It was October 2nd 2022. I had just gotten back to the United States from the United Kingdom. Mom invited me to go with her to the Ryman Auditorium in Nashville TN to see a band she grew up listening to. I obliged. I had a good time but I was a little nervous at first because I don’t do concerts. 3 weeks before I left for the UK I was in Indianapolis performing at the 2022 IndyFringe Festival. A week before my first show I attended a hybrid show that was a cross between a alternative rock concert and interpretive dance. Upon entering the venue the ushers gave everyone ear plugs warning that it was going to be LOUD.
Many people falsely believe that ONLY people with Autism Spectrum Disorder have Sensory Processing Disorder as a lovely added bonus. That’s simply not true. Anyone who has a neurodivergent condition can be overstimulated with certain sensory inputs. I don’t do loud consistent noises. That being the reason why I don’t do certain events like concerts. Nashville on the 2nd of October we got backrow seats so the noise didn’t bother me. Life doesn’t always grant you those conveniences. Why should I or anyone else with similar conditions have to rely on luck and random conveniences to make life enjoyable?
This is where sensory friendly magic shows come in!
Concerts, live shows and events are one of the biggest hurdles people with a neurodivergent condition face that prevents them from 1) being around other people and 2) enjoying themselves and having fun. Many musicians are unaware or simply don’t care to make inclusive alterations. Plays and cinema are getting better at this with Sensory Friendly nights and rooms.
Magic and the magicians that perform it are a PERFECT match for the neurodiversity community. Magician’s do NOT need loud noises, obnoxious lighting or smells to put on a good show. Magician’s don’t even need to talk! Sometimes the magic speaks for itself which makes it not only accessible to neurodivergent audiences but international audiences as well.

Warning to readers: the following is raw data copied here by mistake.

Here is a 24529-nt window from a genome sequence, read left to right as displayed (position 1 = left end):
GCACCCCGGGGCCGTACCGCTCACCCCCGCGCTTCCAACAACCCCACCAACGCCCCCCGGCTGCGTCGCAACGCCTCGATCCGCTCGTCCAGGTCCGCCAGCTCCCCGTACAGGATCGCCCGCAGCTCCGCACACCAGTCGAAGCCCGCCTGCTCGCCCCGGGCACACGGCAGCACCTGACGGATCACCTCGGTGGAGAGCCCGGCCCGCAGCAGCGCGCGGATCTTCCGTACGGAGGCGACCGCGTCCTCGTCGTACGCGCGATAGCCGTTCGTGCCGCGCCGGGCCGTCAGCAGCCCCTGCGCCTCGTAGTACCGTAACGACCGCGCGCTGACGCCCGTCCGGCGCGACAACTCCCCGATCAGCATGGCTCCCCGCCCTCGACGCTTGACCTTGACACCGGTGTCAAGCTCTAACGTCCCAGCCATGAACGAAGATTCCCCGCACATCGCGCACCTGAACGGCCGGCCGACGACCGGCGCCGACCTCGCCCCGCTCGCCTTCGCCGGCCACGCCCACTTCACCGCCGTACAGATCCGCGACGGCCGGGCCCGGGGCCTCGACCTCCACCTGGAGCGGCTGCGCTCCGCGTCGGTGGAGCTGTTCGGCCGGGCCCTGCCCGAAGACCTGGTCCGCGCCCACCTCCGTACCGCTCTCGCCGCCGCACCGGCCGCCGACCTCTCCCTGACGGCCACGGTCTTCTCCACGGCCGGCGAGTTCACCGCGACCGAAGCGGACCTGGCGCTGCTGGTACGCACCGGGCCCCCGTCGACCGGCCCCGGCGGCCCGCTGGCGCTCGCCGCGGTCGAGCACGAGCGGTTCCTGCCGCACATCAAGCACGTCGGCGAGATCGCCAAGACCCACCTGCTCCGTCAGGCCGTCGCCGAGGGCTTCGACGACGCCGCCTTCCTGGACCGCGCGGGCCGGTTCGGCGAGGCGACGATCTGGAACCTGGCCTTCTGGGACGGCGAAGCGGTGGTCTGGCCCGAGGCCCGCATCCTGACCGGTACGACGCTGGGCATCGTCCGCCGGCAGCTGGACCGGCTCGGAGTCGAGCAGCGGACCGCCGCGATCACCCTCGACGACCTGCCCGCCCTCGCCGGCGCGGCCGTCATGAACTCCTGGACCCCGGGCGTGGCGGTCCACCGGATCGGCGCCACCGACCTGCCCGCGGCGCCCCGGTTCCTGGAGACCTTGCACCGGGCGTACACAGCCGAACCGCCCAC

Now how a Sensory Friendly magic show is put together is a discussion all on its own but there are few key things to keep in mind: 1) The magic needs to be easy to follow, simple and direct void of anything that requires the audience to invest a lot of cognitive effort into. Memory tests and certain types of math and mathematical mentalism may not be the best. 2) Following along the line of thought as Point 1, props with soft colors work wonderfully well; I would go easy on the neon brights. 3) Music in a Sensory Friendly show is okay but it shouldn’t be deafening or drowning or longer than 5 minutes. Use it in the intro and outro. 4) Have a audience management contingency plan. As I discussed earlier, you’re going to have people in the audience that will have their moments. 5) By outward appearances a Sensory Friendly Magic Show looks just like a children’s show. It is very easy to treat them as equal and I must warn you not to. Children shows are for children. Sensory Friendly shows are for mixed age groups. Adults in the Sensory group get treated like children a LOT. I will even make the case that BOTh the children show crowd and the Sensory Friendly crowd should both be treated with respect as ADULTS. I caution against talking down to either of these two groups. Now there is a difference between children shows and sensory friendly shows – the props built for the children show crowd can work wonderfully well for the Sensory Friendly group. The props are often soft colored but bright and the routines are easy to follow and don’t have a long run time.
There are a LOT of barriers facing the neurodiverse community. People with neurodiverse conditions can face chronic unemployment, chronic isolation, chronic socioeconomic immobility, chronic emotional & physical health issues such as injury and depression. Life for a neurodivergent person can be hard and not being able to attend concerts or events where they can run the risk of being overly stimulated is unnecessary but it happens – with Sensory Friendly shows, people with ADHD, Autism Spectrum, etc can enjoy the things neurotypicals can enjoy in a comfortable, inclusive and safe environment.